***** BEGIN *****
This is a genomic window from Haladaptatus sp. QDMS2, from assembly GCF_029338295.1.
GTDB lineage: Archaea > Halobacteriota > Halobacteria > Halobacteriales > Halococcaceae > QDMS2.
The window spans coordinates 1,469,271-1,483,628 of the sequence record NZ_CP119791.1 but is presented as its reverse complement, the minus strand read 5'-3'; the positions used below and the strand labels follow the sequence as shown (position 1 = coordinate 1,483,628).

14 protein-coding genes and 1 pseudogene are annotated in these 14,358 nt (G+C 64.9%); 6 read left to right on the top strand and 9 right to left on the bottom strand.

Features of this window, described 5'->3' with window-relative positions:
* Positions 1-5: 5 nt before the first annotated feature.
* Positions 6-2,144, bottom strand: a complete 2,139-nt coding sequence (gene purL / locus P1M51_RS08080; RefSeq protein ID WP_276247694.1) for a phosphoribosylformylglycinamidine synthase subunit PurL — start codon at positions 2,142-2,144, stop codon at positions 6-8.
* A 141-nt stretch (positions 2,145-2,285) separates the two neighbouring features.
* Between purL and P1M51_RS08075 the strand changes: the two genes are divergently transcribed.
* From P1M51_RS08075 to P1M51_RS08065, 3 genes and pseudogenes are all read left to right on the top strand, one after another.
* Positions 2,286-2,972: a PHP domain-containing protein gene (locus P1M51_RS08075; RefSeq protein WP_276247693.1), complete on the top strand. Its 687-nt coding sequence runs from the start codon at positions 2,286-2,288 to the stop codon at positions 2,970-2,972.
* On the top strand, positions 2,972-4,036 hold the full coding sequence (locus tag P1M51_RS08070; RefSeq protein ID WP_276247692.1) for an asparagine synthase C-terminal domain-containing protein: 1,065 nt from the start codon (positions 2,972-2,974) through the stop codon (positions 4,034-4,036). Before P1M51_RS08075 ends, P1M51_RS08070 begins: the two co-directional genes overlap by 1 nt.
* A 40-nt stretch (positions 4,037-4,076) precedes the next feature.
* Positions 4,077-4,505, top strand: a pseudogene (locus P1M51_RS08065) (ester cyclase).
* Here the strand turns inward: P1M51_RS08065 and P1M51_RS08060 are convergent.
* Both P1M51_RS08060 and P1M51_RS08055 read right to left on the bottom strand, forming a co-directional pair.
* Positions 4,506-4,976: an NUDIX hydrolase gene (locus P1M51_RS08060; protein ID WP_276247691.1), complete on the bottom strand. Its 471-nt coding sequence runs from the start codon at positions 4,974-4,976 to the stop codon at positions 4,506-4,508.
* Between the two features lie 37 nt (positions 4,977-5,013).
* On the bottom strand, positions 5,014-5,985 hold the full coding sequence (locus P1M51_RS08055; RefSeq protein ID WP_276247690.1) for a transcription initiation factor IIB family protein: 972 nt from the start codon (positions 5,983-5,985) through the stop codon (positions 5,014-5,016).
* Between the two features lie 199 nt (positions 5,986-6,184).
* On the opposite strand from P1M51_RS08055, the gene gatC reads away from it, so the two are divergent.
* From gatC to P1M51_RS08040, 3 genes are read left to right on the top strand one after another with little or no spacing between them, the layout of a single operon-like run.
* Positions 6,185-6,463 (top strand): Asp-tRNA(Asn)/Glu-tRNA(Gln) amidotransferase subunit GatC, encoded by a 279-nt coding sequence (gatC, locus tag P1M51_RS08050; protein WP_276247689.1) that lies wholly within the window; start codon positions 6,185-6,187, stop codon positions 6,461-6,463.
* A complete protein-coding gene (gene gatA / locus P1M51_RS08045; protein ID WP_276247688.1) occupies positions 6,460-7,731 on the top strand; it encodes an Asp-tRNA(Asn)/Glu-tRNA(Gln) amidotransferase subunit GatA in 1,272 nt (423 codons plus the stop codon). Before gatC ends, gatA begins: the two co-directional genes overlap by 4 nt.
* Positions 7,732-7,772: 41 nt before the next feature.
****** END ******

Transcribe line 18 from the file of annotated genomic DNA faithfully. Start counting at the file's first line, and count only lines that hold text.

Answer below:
* Between the two features lie 37 nt (positions 4,977-5,013).